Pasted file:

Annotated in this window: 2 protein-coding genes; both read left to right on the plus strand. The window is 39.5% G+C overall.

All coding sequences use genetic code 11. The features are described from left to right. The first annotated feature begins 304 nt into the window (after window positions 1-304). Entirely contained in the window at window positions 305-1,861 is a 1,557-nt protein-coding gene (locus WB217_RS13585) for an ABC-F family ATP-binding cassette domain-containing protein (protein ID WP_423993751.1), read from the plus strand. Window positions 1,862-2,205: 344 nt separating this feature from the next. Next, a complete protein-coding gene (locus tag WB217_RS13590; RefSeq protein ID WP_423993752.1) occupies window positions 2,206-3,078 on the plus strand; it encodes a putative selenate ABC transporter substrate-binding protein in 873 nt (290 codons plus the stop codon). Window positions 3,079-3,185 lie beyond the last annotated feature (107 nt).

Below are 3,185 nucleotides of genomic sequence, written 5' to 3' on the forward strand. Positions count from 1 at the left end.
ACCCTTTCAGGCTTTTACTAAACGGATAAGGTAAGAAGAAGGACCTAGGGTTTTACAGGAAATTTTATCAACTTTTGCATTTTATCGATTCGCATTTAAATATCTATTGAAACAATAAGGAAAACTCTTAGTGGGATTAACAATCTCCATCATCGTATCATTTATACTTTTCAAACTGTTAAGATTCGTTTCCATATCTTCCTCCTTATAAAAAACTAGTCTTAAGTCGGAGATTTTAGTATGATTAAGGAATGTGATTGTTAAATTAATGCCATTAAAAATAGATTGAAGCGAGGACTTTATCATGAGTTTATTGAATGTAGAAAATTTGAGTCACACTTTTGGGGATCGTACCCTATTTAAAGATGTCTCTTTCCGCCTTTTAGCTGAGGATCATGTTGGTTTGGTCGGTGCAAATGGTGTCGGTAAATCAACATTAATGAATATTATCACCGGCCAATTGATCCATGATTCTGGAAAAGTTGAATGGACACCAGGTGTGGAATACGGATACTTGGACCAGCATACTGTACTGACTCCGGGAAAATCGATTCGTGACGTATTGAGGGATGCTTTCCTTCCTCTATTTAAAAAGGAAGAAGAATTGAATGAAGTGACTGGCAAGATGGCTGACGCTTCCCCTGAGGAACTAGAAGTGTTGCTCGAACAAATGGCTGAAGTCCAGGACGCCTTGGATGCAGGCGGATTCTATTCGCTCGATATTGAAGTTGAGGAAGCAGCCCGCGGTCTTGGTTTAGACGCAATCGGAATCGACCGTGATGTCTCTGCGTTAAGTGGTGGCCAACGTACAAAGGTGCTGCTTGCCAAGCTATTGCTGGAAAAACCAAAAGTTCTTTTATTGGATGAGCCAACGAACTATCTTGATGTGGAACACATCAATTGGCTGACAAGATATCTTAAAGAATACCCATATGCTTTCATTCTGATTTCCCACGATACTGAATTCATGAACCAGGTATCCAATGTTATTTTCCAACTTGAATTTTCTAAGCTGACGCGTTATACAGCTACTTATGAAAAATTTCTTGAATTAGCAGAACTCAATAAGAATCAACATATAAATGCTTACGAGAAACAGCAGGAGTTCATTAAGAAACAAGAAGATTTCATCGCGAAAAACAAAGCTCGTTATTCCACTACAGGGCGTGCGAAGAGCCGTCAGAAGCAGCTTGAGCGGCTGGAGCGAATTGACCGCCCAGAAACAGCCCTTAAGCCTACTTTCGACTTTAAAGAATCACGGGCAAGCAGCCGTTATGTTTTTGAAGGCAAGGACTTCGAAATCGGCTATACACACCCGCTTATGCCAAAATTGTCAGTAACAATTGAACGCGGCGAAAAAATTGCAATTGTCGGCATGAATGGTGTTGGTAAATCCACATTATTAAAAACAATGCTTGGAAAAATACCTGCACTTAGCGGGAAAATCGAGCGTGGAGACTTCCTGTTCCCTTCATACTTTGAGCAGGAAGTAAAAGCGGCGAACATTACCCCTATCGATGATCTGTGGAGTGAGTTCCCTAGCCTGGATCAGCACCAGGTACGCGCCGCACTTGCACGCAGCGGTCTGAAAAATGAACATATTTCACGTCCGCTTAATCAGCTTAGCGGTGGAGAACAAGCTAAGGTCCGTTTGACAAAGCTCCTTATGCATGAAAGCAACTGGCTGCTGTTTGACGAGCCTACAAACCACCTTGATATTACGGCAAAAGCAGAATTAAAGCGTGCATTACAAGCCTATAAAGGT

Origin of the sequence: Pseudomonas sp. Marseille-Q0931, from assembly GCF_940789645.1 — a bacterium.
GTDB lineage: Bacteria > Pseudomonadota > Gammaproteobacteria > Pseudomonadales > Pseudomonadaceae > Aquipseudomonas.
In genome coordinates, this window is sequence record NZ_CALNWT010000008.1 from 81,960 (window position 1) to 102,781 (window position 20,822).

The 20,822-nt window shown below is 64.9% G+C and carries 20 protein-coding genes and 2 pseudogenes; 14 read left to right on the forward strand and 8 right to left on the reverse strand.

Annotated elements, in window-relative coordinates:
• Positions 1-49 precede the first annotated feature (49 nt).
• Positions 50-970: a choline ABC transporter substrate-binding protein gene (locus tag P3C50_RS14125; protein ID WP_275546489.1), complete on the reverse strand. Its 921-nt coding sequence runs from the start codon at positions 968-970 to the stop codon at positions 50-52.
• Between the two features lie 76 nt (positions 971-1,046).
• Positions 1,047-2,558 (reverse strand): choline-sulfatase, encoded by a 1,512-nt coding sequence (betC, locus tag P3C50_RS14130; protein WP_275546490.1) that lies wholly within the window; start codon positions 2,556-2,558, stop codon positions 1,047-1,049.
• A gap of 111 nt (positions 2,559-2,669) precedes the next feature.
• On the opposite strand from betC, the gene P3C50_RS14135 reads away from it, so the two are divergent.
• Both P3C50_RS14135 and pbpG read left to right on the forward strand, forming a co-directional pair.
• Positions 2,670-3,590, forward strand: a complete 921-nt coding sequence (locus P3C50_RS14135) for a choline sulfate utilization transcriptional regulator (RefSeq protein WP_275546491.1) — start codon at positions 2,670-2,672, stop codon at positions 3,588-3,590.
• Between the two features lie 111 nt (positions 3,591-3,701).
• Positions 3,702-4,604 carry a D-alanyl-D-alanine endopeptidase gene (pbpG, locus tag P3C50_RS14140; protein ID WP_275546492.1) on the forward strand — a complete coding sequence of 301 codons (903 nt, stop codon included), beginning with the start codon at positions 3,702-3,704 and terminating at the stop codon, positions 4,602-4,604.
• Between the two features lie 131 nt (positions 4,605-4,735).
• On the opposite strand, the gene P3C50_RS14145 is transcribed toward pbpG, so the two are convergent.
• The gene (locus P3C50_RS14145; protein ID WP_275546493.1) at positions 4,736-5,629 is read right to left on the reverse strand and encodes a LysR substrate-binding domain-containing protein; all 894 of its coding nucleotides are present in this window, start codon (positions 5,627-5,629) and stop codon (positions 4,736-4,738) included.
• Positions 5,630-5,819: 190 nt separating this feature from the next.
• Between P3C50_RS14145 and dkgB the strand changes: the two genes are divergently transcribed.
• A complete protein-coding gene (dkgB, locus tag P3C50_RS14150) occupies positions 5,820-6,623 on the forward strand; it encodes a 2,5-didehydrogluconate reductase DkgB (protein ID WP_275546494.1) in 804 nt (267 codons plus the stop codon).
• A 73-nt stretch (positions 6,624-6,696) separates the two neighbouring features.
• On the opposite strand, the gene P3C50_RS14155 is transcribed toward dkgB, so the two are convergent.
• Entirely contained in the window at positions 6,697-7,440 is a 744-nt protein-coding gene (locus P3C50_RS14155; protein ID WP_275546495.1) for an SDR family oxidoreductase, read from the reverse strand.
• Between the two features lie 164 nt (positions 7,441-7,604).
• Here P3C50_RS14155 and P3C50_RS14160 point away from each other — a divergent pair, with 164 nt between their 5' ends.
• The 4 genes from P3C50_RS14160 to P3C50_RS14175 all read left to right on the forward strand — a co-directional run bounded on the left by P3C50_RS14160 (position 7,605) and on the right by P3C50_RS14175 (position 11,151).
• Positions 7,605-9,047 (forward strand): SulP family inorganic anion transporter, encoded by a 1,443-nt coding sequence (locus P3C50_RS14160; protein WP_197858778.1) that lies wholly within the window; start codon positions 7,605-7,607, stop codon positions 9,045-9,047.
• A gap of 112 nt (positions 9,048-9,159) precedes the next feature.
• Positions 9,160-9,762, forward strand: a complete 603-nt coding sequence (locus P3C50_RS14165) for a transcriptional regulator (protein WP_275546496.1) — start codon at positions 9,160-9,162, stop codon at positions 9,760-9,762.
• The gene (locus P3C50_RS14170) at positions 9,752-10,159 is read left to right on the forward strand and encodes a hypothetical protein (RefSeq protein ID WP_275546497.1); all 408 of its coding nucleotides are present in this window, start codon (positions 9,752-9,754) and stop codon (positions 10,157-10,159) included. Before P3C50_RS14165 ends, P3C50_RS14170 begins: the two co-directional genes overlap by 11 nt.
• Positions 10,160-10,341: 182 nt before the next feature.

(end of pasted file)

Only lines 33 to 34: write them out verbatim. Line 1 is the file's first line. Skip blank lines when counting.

• A gap of 112 nt (positions 9,048-9,159) precedes the next feature.
• Positions 9,160-9,762, forward strand: a complete 603-nt coding sequence (locus P3C50_RS14165) for a transcriptional regulator (protein WP_275546496.1) — start codon at positions 9,160-9,162, stop codon at positions 9,760-9,762.